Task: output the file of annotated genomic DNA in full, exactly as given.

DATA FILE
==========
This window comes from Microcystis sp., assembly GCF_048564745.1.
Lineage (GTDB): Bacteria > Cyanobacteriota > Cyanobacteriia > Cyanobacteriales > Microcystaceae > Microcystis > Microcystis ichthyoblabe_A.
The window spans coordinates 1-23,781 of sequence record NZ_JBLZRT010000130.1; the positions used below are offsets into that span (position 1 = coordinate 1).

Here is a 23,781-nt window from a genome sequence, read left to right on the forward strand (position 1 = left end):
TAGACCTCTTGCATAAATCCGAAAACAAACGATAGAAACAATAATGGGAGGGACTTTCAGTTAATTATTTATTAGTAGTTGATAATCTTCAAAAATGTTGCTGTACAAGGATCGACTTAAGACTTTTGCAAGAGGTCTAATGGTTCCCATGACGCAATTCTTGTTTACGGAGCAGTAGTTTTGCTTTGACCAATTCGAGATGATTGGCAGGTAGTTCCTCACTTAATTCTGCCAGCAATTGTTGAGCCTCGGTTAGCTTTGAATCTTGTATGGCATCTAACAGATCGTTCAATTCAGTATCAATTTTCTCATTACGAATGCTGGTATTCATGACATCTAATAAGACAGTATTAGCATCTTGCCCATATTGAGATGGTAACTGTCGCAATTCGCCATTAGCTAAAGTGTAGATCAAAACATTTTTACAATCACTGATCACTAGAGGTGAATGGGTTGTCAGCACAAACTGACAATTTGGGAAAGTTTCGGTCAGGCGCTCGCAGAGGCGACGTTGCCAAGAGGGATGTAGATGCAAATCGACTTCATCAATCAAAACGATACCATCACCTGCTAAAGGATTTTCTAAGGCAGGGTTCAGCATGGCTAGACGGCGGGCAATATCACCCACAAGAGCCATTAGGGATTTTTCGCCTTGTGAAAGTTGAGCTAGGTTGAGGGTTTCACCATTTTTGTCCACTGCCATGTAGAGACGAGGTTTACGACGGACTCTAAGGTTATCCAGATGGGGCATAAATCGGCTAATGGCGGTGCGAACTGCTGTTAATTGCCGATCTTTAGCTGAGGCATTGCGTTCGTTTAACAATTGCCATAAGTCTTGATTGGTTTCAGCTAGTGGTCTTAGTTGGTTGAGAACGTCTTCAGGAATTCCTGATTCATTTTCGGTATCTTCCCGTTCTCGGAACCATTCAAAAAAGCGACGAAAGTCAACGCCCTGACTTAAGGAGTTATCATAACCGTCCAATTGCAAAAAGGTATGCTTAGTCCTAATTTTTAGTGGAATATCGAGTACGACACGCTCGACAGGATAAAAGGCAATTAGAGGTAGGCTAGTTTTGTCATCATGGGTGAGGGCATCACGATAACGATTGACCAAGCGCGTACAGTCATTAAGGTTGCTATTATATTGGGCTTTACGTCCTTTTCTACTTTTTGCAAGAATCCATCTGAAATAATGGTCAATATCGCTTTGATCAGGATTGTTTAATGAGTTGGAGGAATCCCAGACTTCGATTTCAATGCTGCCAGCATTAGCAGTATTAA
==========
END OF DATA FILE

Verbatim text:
This window comes from Microcystis sp., assembly GCF_048564745.1.
Lineage (GTDB): Bacteria > Cyanobacteriota > Cyanobacteriia > Cyanobacteriales > Microcystaceae > Microcystis > Microcystis ichthyoblabe_A.
The window spans coordinates 1-23,781 of sequence record NZ_JBLZRT010000130.1; the positions used below are offsets into that span (position 1 = coordinate 1).

Here is a 23,781-nt window from a genome sequence, read left to right on the forward strand (position 1 = left end):
TAGACCTCTTGCATAAATCCGAAAACAAACGATAGAAACAATAATGGGAGGGACTTTCAGTTAATTATTTATTAGTAGTTGATAATCTTCAAAAATGTTGCTGTACAAGGATCGACTTAAGACTTTTGCAAGAGGTCTAATGGTTCCCATGACGCAATTCTTGTTTACGGAGCAGTAGTTTTGCTTTGACCAATTCGAGATGATTGGCAGGTAGTTCCTCACTTAATTCTGCCAGCAATTGTTGAGCCTCGGTTAGCTTTGAATCTTGTATGGCATCTAACAGATCGTTCAATTCAGTATCAATTTTCTCATTACGAATGCTGGTATTCATGACATCTAATAAGACAGTATTAGCATCTTGCCCATATTGAGATGGTAACTGTCGCAATTCGCCATTAGCTAAAGTGTAGATCAAAACATTTTTACAATCACTGATCACTAGAGGTGAATGGGTTGTCAGCACAAACTGACAATTTGGGAAAGTTTCGGTCAGGCGCTCGCAGAGGCGACGTTGCCAAGAGGGATGTAGATGCAAATCGACTTCATCAATCAAAACGATACCATCACCTGCTAAAGGATTTTCTAAGGCAGGGTTCAGCATGGCTAGACGGCGGGCAATATCACCCACAAGAGCCATTAGGGATTTTTCGCCTTGTGAAAGTTGAGCTAGGTTGAGGGTTTCACCATTTTTGTCCACTGCCATGTAGAGACGAGGTTTACGACGGACTCTAAGGTTATCCAGATGGGGCATAAATCGGCTAATGGCGGTGCGAACTGCTGTTAATTGCCGATCTTTAGCTGAGGCATTGCGTTCGTTTAACAATTGCCATAAGTCTTGATTGGTTTCAGCTAGTGGTCTTAGTTGGTTGAGAACGTCTTCAGGAATTCCTGATTCATTTTCGGTATCTTCCCGTTCTCGGAACCATTCAAAAAAGCGACGAAAGTCAACGCCCTGACTTAAGGAGTTATCATAACCGTCCAATTGCAAAAAGGTATGCTTAGTCCTAATTTTTAGTGGAATATCGAGTACGACACGCTCGACAGGATAAAAGGCAATTAGAGGTAGGCTAGTTTTGTCATCATGGGTGAGGGCATCACGATAACGATTGACCAAGCGCGTACAGTCATTAAGGTTGCTATTATATTGGGCTTTACGTCCTTTTCTACTTTTTGCAAGAATCCATCTGAAATAATGGTCAATATCGCTTTGATCAGGATTGTTTAATGAGTTGGAGGAATCCCAGACTTCGATTTCAATGCTGCCAGCATTAGCAGTATTAA